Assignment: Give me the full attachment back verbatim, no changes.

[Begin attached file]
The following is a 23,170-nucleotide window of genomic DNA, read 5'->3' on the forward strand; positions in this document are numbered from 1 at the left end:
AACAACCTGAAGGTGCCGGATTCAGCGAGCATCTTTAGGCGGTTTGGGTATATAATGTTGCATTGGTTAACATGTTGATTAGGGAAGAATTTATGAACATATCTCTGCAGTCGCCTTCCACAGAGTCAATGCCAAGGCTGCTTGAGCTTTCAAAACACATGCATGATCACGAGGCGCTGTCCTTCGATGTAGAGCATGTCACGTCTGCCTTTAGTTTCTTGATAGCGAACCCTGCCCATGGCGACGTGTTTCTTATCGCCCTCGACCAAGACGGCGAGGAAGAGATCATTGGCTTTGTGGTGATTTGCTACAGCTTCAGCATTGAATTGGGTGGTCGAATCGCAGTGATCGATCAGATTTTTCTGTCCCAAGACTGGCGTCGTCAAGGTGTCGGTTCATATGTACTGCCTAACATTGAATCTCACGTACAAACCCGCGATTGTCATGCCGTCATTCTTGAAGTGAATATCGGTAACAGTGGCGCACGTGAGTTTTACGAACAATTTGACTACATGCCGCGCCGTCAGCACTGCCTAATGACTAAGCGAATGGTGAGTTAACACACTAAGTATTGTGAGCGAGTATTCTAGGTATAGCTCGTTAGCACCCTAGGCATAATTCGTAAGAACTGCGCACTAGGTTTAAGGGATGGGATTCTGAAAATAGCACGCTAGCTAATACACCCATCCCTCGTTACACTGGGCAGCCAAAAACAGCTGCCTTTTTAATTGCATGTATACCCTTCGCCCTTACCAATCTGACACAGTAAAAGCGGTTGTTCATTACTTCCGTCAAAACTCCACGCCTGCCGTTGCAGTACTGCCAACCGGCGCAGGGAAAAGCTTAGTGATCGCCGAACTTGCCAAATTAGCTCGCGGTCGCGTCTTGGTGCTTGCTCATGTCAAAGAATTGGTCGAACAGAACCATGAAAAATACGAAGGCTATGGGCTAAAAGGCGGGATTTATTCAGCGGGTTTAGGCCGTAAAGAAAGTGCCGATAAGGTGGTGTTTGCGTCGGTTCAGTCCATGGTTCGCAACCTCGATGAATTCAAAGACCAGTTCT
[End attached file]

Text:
The following is a 23,170-nucleotide window of genomic DNA, read 5'->3' on the forward strand; positions in this document are numbered from 1 at the left end:
AACAACCTGAAGGTGCCGGATTCAGCGAGCATCTTTAGGCGGTTTGGGTATATAATGTTGCATTGGTTAACATGTTGATTAGGGAAGAATTTATGAACATATCTCTGCAGTCGCCTTCCACAGAGTCAATGCCAAGGCTGCTTGAGCTTTCAAAACACATGCATGATCACGAGGCGCTGTCCTTCGATGTAGAGCATGTCACGTCTGCCTTTAGTTTCTTGATAGCGAACCCTGCCCATGGCGACGTGTTTCTTATCGCCCTCGACCAAGACGGCGAGGAAGAGATCATTGGCTTTGTGGTGATTTGCTACAGCTTCAGCATTGAATTGGGTGGTCGAATCGCAGTGATCGATCAGATTTTTCTGTCCCAAGACTGGCGTCGTCAAGGTGTCGGTTCATATGTACTGCCTAACATTGAATCTCACGTACAAACCCGCGATTGTCATGCCGTCATTCTTGAAGTGAATATCGGTAACAGTGGCGCACGTGAGTTTTACGAACAATTTGACTACATGCCGCGCCGTCAGCACTGCCTAATGACTAAGCGAATGGTGAGTTAACACACTAAGTATTGTGAGCGAGTATTCTAGGTATAGCTCGTTAGCACCCTAGGCATAATTCGTAAGAACTGCGCACTAGGTTTAAGGGATGGGATTCTGAAAATAGCACGCTAGCTAATACACCCATCCCTCGTTACACTGGGCAGCCAAAAACAGCTGCCTTTTTAATTGCATGTATACCCTTCGCCCTTACCAATCTGACACAGTAAAAGCGGTTGTTCATTACTTCCGTCAAAACTCCACGCCTGCCGTTGCAGTACTGCCAACCGGCGCAGGGAAAAGCTTAGTGATCGCCGAACTTGCCAAATTAGCTCGCGGTCGCGTCTTGGTGCTTGCTCATGTCAAAGAATTGGTCGAACAGAACCATGAAAAATACGAAGGCTATGGGCTAAAAGGCGGGATTTATTCAGCGGGTTTAGGCCGTAAAGAAAGTGCCGATAAGGTGGTGTTTGCGTCGGTTCAGTCCATGGTTCGCAACCTCGATGAATTCAAAGACCAGTTCT